When it rains, it pours! Two of my friends got new jobs and both were offered signing bonuses. Is this common now? I have a few questions about signing bonuses.
- What is a signing bonus?
- Is there a “gotcha” I need to know about?
- When is a signing bonus typically paid out?
- Is a signing bonus taxable? If yes, at what rate?
Thanks for your answers.
Yes, I’m seeing more signing, or “starting,” bonuses nowadays. Let’s answer your questions in the order you asked them.
1. A signing bonus is a one-shot deal
In a competitive job market, companies do all they can to attract the right kinds of people. If a company really wants to hire you but fears a competitor might snatch you up first (or that you’ll stay with your current job), they’ll pony up a bonus to get you to sign on. Or, they may offer a one-time bonus to compensate for something you’ll be forced to leave behind at your old job — like an imminent raise or sales commission.
That’s what a signing bonus is: a one-time inducement (though it may be in multiple payments) to get you to take the job.
2. Some signing bonus gotchas
Any bonus is a good thing, as long as you understand the terms. Here are some gotchas that may surprise some people.
Be aware that the bonus probably won’t affect your salary, or a review and raise, or the basis for any life insurance coverage, or your 401(k) program. That is, if you accept a salary of $100,000 and a signing bonus of $20,000, and you’re given a 5% raise next year, your new salary will be $105,000 — not 5% X $120,000.
Any benefits you get that are based on salary will not be affected by that bonus, because it’s usually not considered salary.
Companies love that, because it’s a short-term, one-time expense to them. Don’t let anyone convince you that a $100K salary plus a signing bonus of $10K is the same as a $110,00K salary without a bonus. Long term, there can be big differences because there’s nothing long-term about a one-time bonus.
Here’s a particularly sneaky gotcha. An employer hired a hotshot sales person and made the signing bonus contingent on the new hire turning over their book of business to a more senior sales person in the company. It was a nasty surprise because the new hire didn’t read the agreement carefully.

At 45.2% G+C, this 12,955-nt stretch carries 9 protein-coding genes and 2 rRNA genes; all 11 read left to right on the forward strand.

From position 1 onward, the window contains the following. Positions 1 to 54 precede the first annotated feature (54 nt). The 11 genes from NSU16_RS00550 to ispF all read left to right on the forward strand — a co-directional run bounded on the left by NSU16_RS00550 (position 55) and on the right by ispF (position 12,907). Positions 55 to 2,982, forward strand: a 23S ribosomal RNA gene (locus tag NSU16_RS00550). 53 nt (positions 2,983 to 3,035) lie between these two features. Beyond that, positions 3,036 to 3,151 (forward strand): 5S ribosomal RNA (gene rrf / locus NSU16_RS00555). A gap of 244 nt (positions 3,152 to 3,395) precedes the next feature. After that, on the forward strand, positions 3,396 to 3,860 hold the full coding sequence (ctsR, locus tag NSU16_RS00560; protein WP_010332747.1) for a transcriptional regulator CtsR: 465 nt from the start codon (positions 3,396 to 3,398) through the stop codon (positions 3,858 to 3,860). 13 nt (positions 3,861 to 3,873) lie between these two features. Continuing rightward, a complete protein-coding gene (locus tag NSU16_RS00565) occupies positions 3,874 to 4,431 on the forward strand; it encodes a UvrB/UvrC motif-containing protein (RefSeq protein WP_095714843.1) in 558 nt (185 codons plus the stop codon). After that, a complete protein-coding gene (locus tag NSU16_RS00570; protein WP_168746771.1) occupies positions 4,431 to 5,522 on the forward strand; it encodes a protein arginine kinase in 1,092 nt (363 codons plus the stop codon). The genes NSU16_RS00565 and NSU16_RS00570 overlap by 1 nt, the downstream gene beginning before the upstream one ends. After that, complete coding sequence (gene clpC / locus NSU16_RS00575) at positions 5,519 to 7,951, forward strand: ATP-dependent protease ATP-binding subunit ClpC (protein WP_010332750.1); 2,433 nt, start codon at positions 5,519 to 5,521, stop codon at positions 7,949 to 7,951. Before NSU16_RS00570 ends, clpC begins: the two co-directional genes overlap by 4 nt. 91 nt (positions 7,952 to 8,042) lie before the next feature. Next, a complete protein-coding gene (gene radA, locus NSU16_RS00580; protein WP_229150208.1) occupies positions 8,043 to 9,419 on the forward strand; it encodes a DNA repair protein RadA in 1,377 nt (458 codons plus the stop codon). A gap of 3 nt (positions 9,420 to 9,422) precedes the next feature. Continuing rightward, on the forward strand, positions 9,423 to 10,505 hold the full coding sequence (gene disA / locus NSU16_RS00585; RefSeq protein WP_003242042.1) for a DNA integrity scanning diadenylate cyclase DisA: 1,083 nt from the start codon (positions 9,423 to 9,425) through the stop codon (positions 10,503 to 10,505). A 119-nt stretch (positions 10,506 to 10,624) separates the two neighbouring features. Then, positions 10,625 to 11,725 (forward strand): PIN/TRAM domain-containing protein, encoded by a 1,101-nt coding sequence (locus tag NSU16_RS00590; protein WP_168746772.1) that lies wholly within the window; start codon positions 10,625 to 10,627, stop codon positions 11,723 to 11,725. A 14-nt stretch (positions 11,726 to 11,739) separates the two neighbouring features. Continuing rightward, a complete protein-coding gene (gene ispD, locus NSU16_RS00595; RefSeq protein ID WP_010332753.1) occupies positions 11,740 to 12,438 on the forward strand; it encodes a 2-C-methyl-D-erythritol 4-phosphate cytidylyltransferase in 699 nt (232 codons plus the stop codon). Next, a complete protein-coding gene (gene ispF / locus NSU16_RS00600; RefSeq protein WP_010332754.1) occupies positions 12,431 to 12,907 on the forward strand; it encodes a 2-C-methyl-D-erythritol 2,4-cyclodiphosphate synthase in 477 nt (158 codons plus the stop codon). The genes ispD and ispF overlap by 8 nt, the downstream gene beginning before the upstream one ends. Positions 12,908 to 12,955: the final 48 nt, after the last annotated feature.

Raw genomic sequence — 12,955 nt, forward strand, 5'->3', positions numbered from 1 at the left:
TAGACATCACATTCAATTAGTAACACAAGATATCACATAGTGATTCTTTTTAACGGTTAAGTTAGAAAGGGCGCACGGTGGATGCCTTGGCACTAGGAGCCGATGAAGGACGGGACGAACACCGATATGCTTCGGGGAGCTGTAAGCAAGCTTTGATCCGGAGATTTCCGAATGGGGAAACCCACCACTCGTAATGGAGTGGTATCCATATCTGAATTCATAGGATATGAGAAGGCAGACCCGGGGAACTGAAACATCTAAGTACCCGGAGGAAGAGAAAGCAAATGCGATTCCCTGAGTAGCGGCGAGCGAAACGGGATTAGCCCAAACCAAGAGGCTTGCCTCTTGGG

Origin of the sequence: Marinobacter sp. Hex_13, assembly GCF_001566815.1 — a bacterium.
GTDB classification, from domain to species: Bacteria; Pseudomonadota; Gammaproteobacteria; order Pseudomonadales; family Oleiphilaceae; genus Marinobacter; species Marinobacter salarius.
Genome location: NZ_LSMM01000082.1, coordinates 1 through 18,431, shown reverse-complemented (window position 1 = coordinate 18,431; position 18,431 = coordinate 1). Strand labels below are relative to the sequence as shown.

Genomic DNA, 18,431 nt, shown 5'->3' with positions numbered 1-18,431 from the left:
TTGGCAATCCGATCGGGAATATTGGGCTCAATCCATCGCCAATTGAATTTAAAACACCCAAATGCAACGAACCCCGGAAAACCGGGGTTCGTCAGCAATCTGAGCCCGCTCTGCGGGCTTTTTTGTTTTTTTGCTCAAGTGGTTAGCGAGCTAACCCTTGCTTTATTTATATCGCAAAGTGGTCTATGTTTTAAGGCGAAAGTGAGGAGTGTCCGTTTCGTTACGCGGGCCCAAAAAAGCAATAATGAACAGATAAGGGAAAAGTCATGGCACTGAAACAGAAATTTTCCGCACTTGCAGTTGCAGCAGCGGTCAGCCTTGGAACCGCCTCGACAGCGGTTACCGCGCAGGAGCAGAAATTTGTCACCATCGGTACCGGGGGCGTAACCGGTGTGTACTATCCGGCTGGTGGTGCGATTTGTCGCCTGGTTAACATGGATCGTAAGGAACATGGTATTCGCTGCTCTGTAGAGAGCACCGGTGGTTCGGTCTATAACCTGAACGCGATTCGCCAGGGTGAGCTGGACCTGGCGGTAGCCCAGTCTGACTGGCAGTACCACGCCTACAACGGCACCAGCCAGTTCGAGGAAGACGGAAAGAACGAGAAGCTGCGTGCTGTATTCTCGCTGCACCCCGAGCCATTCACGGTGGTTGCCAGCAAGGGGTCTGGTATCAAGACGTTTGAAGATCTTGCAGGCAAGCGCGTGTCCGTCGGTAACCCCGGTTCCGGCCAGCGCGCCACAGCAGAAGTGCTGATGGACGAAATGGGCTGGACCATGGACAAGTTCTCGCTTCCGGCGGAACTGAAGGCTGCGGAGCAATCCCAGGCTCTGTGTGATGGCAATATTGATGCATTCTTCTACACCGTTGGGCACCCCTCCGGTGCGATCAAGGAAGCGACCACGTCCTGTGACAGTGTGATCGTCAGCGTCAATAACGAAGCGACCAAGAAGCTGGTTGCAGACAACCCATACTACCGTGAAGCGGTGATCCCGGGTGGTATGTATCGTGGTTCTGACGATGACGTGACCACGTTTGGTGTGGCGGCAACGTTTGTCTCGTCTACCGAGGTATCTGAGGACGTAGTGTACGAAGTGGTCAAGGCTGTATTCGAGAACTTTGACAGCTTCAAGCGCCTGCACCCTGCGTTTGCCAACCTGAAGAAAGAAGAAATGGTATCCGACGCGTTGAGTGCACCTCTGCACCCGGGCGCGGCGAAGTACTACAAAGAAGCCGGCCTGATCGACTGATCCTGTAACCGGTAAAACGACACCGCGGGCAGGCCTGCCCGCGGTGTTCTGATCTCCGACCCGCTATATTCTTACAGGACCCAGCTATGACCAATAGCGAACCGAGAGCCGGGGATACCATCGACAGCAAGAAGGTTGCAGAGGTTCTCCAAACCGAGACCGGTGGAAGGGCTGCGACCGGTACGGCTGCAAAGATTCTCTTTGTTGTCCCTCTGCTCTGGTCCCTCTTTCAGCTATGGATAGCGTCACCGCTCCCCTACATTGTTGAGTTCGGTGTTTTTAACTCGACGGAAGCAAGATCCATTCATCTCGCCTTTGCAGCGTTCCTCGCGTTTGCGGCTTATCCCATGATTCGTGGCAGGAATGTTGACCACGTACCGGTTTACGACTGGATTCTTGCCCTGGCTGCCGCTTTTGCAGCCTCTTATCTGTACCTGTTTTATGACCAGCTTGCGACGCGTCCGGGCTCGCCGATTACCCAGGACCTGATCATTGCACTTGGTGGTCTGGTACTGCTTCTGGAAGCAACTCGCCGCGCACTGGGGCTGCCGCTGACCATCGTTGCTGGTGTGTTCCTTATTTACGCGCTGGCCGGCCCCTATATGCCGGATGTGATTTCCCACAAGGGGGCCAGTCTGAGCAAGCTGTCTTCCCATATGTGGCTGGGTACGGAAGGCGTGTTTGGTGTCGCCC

3. A signing bonus may not be paid all at once
Signing bonuses can be paid out any way the company wants (and you agree). It’s likely to be paid out over time. That’s because your new employer wants you to stick around. After all, you could accept the job, pocket the entire bonus, and quit six months later.
They’re probably going to spread the payments out, or make you sign an agreement saying the bonus is recoverable if you leave the job in less than, say, a year.
In some cases, they won’t make any payment on the bonus until you’ve been on board for an agreed-upon period of time. Read the fine print, and negotiate.
4. Tax consequences
I don’t give tax or legal advice, so you should check with a CPA and perhaps a lawyer about your specific situation.
Generally, a signing bonus is typically taxable as income. It’s considered part of your total earnings, and whatever your income tax rate is, that’s what you’ll pay on the bonus. The only way around this expense is if the company factors it up to cover the tax on the payment — but you still pay the tax. (Factoring up makes an interesting negotiating gambit.)
At executive levels complex deals can be struck using financial tools and techniques we mortals are not likely to have access to.
Settle it before accepting an offer
You should get all your questions about a signing bonus — and all aspects of your compensation — answered before you accept a job offer. If what you’re told is not reflected in the written offer or agreement, insist that it be added.
The terms of signing bonuses vary from situation to situation. If an employer offers a signing bonus, settle all the details in advance.
Finally, remember that a signing bonus is just as negotiable as any other part of an offer. In fact, if no signing bonus is suggested as part of your job offer, you can ask for it.
If the employer absolutely won’t budge on salary, and you won’t accept what’s offered, suggest that a one-time signing bonus could close the deal without breaking their salary rules and scales. Of course, keep in mind that this won’t have the effect of a higher basis for raises and other benefits — but it’s still more money for you.
Have you been enticed to take a job because they offered a signing (or “starting”) bonus? How was this bonus structured? Were you able to negotiate it? When is it smart to accept such a bonus, and when might it not be so smart?